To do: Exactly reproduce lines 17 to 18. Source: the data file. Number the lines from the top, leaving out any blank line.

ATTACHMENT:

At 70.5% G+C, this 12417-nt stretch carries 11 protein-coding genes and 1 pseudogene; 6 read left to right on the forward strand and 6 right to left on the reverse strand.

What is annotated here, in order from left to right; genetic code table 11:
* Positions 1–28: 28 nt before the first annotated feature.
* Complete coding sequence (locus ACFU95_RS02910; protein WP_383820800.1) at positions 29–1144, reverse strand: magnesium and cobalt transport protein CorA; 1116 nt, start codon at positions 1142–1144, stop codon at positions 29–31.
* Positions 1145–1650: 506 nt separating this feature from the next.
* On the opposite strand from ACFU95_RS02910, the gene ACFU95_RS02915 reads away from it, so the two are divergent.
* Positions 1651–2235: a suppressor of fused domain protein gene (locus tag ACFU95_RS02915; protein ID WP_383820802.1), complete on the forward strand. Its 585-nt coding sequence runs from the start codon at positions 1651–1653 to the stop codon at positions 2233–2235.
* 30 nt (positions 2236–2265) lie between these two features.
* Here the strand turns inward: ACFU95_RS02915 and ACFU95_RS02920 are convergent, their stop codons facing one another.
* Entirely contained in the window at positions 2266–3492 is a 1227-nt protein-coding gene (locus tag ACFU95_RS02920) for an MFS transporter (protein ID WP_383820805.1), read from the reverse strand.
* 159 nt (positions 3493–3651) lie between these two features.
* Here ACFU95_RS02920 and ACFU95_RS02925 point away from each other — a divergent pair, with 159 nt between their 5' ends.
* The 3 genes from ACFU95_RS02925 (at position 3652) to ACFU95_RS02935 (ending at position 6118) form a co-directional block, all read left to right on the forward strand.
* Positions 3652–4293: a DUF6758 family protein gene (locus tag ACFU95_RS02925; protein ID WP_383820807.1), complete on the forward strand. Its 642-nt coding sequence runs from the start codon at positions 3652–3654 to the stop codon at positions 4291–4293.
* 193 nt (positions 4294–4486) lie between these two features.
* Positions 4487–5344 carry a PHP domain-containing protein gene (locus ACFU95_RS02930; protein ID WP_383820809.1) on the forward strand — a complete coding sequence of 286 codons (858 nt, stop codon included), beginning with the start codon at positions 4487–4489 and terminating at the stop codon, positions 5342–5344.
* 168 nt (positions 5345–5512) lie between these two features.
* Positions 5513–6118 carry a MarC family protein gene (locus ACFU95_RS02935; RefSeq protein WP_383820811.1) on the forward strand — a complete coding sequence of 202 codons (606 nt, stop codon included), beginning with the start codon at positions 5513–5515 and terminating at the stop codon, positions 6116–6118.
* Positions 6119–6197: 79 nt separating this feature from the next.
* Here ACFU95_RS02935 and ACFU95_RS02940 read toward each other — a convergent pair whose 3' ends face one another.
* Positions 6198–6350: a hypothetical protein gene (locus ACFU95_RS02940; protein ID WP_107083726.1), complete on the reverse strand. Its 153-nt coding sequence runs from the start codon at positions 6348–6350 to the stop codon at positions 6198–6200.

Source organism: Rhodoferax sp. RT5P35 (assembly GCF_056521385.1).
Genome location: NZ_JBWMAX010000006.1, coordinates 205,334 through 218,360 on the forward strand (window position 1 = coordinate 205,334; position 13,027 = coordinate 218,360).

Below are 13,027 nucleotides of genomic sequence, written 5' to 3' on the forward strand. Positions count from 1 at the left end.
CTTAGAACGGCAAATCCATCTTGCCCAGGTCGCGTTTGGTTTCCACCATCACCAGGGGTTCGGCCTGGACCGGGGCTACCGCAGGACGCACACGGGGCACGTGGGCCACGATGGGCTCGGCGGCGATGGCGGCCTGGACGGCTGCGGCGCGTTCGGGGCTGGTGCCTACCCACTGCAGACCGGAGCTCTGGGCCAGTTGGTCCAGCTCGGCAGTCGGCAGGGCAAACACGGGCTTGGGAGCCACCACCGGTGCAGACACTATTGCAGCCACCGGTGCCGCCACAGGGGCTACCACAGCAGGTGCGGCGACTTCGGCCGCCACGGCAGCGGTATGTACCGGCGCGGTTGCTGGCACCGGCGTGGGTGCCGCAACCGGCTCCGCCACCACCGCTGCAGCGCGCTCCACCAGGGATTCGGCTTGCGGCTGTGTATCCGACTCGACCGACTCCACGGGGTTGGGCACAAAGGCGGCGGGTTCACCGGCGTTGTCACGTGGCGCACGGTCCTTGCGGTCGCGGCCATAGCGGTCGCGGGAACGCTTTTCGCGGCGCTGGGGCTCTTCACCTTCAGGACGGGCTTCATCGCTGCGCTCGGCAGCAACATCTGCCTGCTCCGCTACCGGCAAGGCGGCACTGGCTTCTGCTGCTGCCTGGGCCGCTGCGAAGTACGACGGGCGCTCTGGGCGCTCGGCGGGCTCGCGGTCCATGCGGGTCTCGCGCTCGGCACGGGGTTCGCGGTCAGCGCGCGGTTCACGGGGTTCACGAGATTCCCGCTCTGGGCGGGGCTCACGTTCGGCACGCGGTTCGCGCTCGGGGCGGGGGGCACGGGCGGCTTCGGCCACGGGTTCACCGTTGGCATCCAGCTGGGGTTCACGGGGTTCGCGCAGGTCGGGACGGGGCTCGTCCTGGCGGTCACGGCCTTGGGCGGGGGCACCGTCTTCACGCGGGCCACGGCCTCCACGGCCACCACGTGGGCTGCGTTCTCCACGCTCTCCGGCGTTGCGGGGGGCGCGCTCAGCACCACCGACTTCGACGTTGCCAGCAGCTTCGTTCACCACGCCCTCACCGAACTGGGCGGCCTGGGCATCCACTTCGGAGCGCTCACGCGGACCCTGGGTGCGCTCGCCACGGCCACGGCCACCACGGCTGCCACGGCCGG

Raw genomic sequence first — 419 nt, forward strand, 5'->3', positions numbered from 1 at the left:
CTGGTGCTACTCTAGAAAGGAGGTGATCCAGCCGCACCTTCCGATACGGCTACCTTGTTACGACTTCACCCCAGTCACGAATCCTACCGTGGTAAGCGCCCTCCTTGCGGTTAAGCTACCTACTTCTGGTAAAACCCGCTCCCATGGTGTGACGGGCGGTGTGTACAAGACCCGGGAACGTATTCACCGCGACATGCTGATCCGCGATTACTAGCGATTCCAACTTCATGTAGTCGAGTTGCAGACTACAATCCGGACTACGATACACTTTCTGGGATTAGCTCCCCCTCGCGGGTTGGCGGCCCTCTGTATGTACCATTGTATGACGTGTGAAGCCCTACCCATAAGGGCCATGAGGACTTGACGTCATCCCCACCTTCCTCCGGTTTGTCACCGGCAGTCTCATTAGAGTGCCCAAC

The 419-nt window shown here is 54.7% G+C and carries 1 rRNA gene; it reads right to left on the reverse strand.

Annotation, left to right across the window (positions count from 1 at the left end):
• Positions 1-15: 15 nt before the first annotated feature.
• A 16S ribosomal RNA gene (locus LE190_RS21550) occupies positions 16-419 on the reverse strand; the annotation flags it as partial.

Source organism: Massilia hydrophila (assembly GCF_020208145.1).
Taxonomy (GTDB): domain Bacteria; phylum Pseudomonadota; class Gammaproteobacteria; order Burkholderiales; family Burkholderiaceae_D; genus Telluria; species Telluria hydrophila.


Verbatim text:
* 168 nt (positions 5345–5512) lie between these two features.
* Positions 5513–6118 carry a MarC family protein gene (locus ACFU95_RS02935; RefSeq protein WP_383820811.1) on the forward strand — a complete coding sequence of 202 codons (606 nt, stop codon included), beginning with the start codon at positions 5513–5515 and terminating at the stop codon, positions 6116–6118.